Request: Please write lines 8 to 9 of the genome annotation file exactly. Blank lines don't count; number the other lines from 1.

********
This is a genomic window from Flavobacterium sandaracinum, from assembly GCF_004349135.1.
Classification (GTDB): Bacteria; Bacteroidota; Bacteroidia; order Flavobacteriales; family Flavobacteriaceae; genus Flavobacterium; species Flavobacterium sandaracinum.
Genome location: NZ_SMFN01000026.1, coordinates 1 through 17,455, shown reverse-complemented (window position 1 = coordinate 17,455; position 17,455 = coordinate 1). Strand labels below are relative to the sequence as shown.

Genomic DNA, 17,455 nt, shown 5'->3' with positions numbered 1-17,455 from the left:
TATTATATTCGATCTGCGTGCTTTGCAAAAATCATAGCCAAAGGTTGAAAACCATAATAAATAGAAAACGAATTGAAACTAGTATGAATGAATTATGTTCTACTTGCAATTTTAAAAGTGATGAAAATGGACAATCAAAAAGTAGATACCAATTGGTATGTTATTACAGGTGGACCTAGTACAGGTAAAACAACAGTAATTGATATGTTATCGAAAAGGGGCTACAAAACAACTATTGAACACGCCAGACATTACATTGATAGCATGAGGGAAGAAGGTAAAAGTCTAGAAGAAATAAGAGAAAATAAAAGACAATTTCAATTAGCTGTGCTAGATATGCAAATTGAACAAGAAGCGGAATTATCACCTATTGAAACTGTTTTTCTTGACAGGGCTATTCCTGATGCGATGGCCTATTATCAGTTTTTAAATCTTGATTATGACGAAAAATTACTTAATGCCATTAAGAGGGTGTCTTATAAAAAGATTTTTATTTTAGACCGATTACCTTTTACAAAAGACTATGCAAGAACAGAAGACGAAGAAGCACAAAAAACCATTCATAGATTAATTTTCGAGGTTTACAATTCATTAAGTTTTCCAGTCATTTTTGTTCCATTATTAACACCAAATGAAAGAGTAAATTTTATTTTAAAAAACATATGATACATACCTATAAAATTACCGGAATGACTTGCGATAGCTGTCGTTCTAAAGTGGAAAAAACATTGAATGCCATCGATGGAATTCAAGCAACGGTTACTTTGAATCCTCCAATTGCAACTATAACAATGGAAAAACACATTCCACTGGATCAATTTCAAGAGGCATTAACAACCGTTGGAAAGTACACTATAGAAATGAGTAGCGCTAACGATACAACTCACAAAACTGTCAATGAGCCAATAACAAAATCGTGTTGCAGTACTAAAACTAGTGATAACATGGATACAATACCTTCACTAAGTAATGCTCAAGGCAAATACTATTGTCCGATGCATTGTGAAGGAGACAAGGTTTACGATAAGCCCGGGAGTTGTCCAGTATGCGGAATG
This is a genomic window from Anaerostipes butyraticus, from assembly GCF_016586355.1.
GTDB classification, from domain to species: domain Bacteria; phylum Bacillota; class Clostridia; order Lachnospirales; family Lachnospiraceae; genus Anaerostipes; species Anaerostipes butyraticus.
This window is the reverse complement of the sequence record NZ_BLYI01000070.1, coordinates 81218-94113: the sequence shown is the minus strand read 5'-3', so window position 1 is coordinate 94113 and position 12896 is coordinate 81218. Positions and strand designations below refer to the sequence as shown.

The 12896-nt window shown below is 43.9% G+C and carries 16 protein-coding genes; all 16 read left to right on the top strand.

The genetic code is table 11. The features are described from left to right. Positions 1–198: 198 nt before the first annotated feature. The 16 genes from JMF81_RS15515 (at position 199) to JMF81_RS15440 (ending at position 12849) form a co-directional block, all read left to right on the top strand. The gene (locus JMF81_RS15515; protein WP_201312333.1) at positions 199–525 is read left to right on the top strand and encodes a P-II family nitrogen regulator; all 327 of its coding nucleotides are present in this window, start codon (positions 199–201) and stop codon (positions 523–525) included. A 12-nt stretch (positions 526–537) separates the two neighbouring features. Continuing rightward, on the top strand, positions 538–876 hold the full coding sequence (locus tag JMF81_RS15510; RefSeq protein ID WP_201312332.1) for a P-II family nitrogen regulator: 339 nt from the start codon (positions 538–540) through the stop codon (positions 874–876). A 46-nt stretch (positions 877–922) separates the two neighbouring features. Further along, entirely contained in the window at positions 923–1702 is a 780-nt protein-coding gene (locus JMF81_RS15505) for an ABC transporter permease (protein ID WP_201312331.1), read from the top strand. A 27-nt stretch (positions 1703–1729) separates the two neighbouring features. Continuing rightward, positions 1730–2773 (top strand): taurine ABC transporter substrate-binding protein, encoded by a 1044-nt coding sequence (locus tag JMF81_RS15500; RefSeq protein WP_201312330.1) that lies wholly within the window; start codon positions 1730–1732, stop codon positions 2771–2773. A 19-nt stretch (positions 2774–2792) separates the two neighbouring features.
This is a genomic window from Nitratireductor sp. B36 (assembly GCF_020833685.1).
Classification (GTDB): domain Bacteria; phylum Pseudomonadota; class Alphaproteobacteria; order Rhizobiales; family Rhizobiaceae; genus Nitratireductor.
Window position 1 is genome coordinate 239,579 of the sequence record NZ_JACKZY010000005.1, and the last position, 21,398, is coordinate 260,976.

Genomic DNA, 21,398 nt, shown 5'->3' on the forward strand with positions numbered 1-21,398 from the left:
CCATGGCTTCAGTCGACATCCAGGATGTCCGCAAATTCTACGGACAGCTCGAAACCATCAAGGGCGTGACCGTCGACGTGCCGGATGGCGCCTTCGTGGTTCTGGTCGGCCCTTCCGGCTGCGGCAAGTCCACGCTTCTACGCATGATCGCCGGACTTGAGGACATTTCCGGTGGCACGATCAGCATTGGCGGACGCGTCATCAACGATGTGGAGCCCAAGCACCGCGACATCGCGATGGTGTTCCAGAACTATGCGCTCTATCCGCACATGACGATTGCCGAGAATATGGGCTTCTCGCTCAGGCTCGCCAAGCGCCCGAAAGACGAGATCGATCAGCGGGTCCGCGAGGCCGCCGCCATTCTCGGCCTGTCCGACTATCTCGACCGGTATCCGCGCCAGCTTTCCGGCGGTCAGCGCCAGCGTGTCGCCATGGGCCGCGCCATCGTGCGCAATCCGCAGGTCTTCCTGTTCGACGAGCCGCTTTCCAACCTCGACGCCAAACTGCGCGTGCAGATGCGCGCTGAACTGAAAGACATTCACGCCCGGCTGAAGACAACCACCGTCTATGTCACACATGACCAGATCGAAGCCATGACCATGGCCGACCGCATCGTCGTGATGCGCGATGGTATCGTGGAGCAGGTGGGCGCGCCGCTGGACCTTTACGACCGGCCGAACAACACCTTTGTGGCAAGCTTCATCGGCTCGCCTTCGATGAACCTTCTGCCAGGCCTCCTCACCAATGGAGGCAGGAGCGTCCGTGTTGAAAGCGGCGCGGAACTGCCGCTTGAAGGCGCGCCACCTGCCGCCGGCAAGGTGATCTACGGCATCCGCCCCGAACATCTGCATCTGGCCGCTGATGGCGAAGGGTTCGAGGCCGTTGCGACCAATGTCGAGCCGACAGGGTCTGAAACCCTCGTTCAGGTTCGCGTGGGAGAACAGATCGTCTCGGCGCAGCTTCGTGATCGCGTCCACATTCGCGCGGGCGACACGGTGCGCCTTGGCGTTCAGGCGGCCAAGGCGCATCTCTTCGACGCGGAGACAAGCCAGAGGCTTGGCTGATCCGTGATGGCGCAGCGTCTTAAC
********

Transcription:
This window is the reverse complement of the sequence record NZ_BLYI01000070.1, coordinates 81218-94113: the sequence shown is the minus strand read 5'-3', so window position 1 is coordinate 94113 and position 12896 is coordinate 81218. Positions and strand designations below refer to the sequence as shown.

The 12896-nt window shown below is 43.9% G+C and carries 16 protein-coding genes; all 16 read left to right on the top strand.